BOOK: A Woman's Qigong Guide by Yanling Lee Johnson
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Release Date: May 1, 2001
Bring Balance to Your Life with Qigong!
Stop... Breathe deeply...
When was the last time you gave yourself permission to relax, to focus only on yourself, to truly enjoy your body?
Although there are so many demands on your time and energy, you cannot forget to take care of yourself: physically, spiritually, and emotionally. Qigong is the simple and natural way to ensure that these needs are met. Combining gentle movements with centuries-old meditation techniques, Qigong is the perfect holistic fitness practice for the busy woman who has only a few minutes to herself in the car, at lunch, or just before falling asleep at night.
Yanling Lee Johnson, a survivor of China's Cultural Revolution and a longtime Qigong healer and practitioner, addresses the stresses that women of all stages of life face, as they negotiate modern living. Let her teach you simple techniques for maintaining balanced health.
- Practical Instruction for Specific Exercises
- HerbalRemedies & Diet
- Heal Injuries and Illnesses Within Yourself
- Special Instructions for Mothers and their Babies
- Tips for Weight Loss, Depression & Staying Young and Beautiful
Jeanne Elizabeth Blum, author of Woman Heal Thyself
We are blessed because Yanling had the courage to survive China's cultural revolution and to write this Qigong guide. Her personal story is inspiring, the book well written, clear, informative and essential for any woman trying to live in this stress-filled new millennium. I read it in one sitting and will recommend it to all my clients.
Gunther M. Weil, Ph.D., Psychologist and Founding Chairman, National Qigong Association (NQA)
A Woman's Qigong Guide is an authoritative and valuable guide on the major principles and practices of Qigong and a must read for any woman who seeks to cultivate and benefit from the wisdom in her daily life.
The Bookwatch July 2001
Qigong is the fine art of relaxation through movement and meditation offering women the potential for holistic fitness even if they face a busy workday with only a few minutes time. This manual tells how to heal injuries and illnesses, cope with depression and aging and how to apply qigong to many situations.
Elizabeth K. Burton
Once upon a time Chinese medicine, herbal treatments and body-mind programs like qigong were the purview of a small "lunatic fringe" of New Age adherents. However, as alternative medicine has attracted the attention of the traditional medical professions, interest in proactive healthcare rather than reactive has become increasingly fashionable.
In this slim volume, Yanling Johnson, vice-president of the Qigong Association of America, undertakes to provide an overview of the combination of exercises, diet and herbs that make up the practice of this ancient Chinese method of obtaining and maintaining mental and physical balance. The result, she says, is not only better health but a longer life.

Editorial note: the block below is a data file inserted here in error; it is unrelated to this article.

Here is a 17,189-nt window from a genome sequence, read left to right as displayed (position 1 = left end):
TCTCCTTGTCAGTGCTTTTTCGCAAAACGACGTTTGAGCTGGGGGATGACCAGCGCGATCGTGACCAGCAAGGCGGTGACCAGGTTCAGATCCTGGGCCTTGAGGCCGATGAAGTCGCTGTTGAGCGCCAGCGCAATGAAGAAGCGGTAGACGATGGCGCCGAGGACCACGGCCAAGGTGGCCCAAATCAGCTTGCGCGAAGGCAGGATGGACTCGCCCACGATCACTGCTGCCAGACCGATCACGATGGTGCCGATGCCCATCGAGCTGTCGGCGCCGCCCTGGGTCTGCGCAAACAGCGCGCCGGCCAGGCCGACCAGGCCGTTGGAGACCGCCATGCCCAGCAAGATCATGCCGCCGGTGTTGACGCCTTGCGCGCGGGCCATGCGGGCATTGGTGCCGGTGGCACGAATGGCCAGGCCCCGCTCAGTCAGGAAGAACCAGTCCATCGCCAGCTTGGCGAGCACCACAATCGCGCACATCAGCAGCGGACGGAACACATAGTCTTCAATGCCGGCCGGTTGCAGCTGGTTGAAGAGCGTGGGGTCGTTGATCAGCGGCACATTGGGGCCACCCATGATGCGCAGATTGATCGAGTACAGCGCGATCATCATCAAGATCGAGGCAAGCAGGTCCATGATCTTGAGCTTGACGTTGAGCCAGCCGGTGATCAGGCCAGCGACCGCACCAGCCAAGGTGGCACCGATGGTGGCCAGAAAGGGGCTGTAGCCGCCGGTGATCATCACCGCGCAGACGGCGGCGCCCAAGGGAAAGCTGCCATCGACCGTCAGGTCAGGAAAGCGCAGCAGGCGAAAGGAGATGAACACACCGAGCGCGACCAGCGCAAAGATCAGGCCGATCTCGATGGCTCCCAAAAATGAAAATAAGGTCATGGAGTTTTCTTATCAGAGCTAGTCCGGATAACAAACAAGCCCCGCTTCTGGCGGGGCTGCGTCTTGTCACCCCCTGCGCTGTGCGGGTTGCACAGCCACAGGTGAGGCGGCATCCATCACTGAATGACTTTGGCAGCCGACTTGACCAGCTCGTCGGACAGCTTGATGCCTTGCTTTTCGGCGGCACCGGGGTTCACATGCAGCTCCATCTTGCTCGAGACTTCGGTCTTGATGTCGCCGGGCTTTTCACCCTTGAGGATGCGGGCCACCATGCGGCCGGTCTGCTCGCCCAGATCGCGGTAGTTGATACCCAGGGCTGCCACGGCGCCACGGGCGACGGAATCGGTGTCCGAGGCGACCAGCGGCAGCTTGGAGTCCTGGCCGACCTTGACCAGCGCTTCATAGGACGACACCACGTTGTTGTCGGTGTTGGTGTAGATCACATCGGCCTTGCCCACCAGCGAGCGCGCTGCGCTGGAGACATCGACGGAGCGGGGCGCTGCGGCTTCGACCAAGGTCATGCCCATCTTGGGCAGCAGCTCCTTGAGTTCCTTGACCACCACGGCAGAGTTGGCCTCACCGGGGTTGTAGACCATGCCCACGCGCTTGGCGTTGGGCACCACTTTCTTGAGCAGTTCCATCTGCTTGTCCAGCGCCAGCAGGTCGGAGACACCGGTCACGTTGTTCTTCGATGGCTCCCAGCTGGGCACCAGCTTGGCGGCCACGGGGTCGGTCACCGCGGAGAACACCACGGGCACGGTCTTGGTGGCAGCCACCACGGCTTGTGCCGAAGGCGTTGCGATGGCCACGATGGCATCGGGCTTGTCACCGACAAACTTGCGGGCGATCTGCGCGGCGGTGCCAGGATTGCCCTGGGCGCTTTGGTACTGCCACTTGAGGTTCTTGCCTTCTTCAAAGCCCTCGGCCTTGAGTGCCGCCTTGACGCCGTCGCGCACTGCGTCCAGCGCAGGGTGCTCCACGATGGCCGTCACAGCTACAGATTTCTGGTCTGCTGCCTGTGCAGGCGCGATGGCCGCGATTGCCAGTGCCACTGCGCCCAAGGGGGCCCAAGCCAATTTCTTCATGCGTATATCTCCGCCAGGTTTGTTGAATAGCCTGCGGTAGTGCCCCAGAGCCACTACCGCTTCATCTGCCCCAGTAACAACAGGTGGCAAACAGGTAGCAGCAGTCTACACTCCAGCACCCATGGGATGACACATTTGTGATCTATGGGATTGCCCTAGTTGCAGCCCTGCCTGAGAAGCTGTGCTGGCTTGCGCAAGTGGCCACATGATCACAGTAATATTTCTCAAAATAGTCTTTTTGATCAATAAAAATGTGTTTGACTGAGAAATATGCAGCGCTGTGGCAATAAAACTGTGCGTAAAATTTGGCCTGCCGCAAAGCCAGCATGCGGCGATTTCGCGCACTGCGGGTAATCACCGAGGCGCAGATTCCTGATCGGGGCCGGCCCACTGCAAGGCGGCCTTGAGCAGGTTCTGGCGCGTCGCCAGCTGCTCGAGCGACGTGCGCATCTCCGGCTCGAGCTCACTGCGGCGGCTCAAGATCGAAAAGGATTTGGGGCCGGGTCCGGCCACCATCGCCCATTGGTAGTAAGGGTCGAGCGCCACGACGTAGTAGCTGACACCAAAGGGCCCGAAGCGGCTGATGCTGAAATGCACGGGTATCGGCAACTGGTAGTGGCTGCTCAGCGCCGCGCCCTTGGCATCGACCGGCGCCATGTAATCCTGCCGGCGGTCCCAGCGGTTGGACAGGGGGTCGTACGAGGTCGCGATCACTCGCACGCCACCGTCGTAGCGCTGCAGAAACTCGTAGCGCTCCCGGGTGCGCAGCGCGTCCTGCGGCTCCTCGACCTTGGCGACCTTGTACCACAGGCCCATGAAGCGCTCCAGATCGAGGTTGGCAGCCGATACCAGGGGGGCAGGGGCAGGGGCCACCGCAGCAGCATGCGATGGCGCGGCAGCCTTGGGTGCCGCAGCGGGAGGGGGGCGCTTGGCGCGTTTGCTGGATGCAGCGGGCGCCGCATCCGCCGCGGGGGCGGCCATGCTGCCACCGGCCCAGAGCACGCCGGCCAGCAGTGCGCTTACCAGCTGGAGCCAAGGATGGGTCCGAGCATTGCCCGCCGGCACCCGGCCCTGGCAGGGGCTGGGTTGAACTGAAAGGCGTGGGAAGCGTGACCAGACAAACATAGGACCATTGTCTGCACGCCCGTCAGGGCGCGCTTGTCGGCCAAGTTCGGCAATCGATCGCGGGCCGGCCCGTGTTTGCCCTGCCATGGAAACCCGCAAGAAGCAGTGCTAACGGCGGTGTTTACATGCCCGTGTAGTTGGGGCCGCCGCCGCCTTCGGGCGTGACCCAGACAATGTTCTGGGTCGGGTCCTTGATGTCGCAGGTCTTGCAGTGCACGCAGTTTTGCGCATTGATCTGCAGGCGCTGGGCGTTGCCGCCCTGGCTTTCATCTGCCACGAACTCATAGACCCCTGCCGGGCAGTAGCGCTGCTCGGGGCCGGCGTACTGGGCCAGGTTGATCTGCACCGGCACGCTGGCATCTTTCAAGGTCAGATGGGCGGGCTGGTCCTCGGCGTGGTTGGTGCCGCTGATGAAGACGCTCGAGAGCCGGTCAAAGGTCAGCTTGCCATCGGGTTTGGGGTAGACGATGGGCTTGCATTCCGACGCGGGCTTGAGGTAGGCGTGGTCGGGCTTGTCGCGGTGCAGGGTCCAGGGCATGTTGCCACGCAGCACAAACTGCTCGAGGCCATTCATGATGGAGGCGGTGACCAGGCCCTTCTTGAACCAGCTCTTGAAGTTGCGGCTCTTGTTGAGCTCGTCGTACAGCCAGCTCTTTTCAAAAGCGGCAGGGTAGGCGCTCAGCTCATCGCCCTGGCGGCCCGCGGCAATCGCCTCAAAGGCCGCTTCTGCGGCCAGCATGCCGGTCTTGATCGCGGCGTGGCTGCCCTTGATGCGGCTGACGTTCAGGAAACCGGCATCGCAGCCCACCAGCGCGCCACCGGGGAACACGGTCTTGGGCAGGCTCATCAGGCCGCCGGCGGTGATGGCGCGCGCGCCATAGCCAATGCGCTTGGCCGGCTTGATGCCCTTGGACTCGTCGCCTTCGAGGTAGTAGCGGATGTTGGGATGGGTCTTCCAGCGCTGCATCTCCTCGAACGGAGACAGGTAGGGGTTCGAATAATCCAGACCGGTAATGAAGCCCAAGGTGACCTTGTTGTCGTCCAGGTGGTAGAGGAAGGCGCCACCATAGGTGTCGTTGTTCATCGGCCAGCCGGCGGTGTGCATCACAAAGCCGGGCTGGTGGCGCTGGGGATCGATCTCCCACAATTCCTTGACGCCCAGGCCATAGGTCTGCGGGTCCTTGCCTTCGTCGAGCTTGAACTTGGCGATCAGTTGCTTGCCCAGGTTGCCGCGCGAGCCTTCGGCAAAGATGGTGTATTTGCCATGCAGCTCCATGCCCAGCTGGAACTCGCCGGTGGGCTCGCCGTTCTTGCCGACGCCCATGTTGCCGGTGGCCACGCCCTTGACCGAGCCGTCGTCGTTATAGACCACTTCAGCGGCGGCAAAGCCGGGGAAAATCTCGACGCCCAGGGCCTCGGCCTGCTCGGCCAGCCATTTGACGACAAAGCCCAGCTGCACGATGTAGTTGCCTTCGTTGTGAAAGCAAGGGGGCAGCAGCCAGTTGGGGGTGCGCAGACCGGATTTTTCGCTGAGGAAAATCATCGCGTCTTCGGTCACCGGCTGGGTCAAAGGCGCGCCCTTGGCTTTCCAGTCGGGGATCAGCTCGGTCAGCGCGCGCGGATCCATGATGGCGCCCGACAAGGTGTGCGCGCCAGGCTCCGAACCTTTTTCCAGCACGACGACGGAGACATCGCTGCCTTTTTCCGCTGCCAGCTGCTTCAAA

As the title makes clear, this particular tutorial is specifically aimed at women. One of the fundamentals of qigong is that there are different requirements and practices for men and women.
"Because qigong is a self-effort to balance and conform oneself to nature, the practice is always based on the individual practitioner's [sic] needs, will, and consciousness," she explains in "The History of Qigong and My Story."
Ms. Johnson's approach to her subject is eminently practical. She points out that one needn't believe in the underlying principles of qigong for the forms, diet and herbs to be effective, although she says doing so will greatly enhance that effectiveness. Nor is her book intended as a full-fledged do-it-yourself guide. Although one can begin using the forms and suggestions on one's own, she urges anyone serious about the program to seek help from a qigong master. The book, she states, is intended to provide "a basic understanding of all that makes up the practice of qigong."
In that she succeeds quite well, despite the occasional tendency toward unnecessary repetition and parts set in telephone-book-sized type that almost makes it necessary to use qigong to improve one's eyesight in order to read how to do so. The information is provided in a gentle, encouraging tone that imparts the author's firm convection in the efficacy of what she is promoting without crossing over into the kind of evangelical fervor that too often characterizes books of this kind.
As for the exercises, most of them are simple and don't require a great deal of effort to do. Granted, one or two might raise eyebrows should other family members intrude while one is in the midst of them, but otherwise there is nothing here that is likely to hurt and a good deal that could be helpful.
A Woman's Guide to Qigong is an excellent introduction to the topic, one that is accessible even to those unfamiliar with the traditions that spawned it. If one were to ask for more, it would only be more recent examples, other than the author's own, of how qigong has helped woman achieve any or all of the results Ms. Johnson claims as possible.